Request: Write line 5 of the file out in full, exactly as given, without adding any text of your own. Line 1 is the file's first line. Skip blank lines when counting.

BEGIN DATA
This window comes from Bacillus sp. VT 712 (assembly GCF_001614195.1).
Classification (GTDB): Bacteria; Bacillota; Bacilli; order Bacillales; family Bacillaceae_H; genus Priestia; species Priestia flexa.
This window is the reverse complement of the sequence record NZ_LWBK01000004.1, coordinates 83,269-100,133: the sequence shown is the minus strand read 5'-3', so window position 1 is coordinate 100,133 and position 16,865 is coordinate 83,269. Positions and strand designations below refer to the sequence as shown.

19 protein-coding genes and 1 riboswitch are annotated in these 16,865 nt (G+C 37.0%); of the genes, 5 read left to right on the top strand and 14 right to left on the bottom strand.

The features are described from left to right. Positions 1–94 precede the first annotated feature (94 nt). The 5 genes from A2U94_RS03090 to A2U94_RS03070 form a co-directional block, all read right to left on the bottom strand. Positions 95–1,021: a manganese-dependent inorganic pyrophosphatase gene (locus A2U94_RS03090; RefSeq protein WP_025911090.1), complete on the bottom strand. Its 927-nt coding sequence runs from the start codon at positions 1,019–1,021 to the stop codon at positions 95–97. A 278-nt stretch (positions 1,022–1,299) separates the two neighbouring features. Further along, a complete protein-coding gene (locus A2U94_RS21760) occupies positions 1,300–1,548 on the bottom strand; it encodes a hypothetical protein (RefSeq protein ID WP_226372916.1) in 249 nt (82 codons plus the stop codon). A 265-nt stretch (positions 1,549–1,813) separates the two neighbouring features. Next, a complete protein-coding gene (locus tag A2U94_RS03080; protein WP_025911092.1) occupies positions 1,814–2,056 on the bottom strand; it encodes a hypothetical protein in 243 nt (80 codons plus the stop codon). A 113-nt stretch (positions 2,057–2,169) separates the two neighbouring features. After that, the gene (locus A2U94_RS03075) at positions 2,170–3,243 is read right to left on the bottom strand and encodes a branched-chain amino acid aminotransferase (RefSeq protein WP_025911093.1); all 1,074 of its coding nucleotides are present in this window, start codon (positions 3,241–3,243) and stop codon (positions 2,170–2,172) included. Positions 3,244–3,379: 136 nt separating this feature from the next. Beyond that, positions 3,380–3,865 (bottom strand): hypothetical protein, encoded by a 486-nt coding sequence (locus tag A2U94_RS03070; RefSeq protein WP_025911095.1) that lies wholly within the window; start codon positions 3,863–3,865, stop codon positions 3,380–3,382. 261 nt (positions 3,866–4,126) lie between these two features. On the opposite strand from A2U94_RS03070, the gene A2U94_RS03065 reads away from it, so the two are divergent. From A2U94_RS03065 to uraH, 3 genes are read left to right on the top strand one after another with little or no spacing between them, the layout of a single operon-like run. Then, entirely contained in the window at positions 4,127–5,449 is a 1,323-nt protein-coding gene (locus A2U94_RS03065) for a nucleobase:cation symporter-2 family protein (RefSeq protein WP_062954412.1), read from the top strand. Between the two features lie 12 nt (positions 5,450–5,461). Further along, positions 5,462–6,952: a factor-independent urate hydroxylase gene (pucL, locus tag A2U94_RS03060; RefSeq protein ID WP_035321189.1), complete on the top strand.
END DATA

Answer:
The features are described from left to right. Positions 1–94 precede the first annotated feature (94 nt). The 5 genes from A2U94_RS03090 to A2U94_RS03070 form a co-directional block, all read right to left on the bottom strand. Positions 95–1,021: a manganese-dependent inorganic pyrophosphatase gene (locus A2U94_RS03090; RefSeq protein WP_025911090.1), complete on the bottom strand. Its 927-nt coding sequence runs from the start codon at positions 1,019–1,021 to the stop codon at positions 95–97. A 278-nt stretch (positions 1,022–1,299) separates the two neighbouring features. Further along, a complete protein-coding gene (locus A2U94_RS21760) occupies positions 1,300–1,548 on the bottom strand; it encodes a hypothetical protein (RefSeq protein ID WP_226372916.1) in 249 nt (82 codons plus the stop codon). A 265-nt stretch (positions 1,549–1,813) separates the two neighbouring features. Next, a complete protein-coding gene (locus tag A2U94_RS03080; protein WP_025911092.1) occupies positions 1,814–2,056 on the bottom strand; it encodes a hypothetical protein in 243 nt (80 codons plus the stop codon). A 113-nt stretch (positions 2,057–2,169) separates the two neighbouring features. After that, the gene (locus A2U94_RS03075) at positions 2,170–3,243 is read right to left on the bottom strand and encodes a branched-chain amino acid aminotransferase (RefSeq protein WP_025911093.1); all 1,074 of its coding nucleotides are present in this window, start codon (positions 3,241–3,243) and stop codon (positions 2,170–2,172) included. Positions 3,244–3,379: 136 nt separating this feature from the next. Beyond that, positions 3,380–3,865 (bottom strand): hypothetical protein, encoded by a 486-nt coding sequence (locus tag A2U94_RS03070; RefSeq protein WP_025911095.1) that lies wholly within the window; start codon positions 3,863–3,865, stop codon positions 3,380–3,382. 261 nt (positions 3,866–4,126) lie between these two features. On the opposite strand from A2U94_RS03070, the gene A2U94_RS03065 reads away from it, so the two are divergent. From A2U94_RS03065 to uraH, 3 genes are read left to right on the top strand one after another with little or no spacing between them, the layout of a single operon-like run. Then, entirely contained in the window at positions 4,127–5,449 is a 1,323-nt protein-coding gene (locus A2U94_RS03065) for a nucleobase:cation symporter-2 family protein (RefSeq protein WP_062954412.1), read from the top strand. Between the two features lie 12 nt (positions 5,450–5,461). Further along, positions 5,462–6,952: a factor-independent urate hydroxylase gene (pucL, locus tag A2U94_RS03060; RefSeq protein ID WP_035321189.1), complete on the top strand.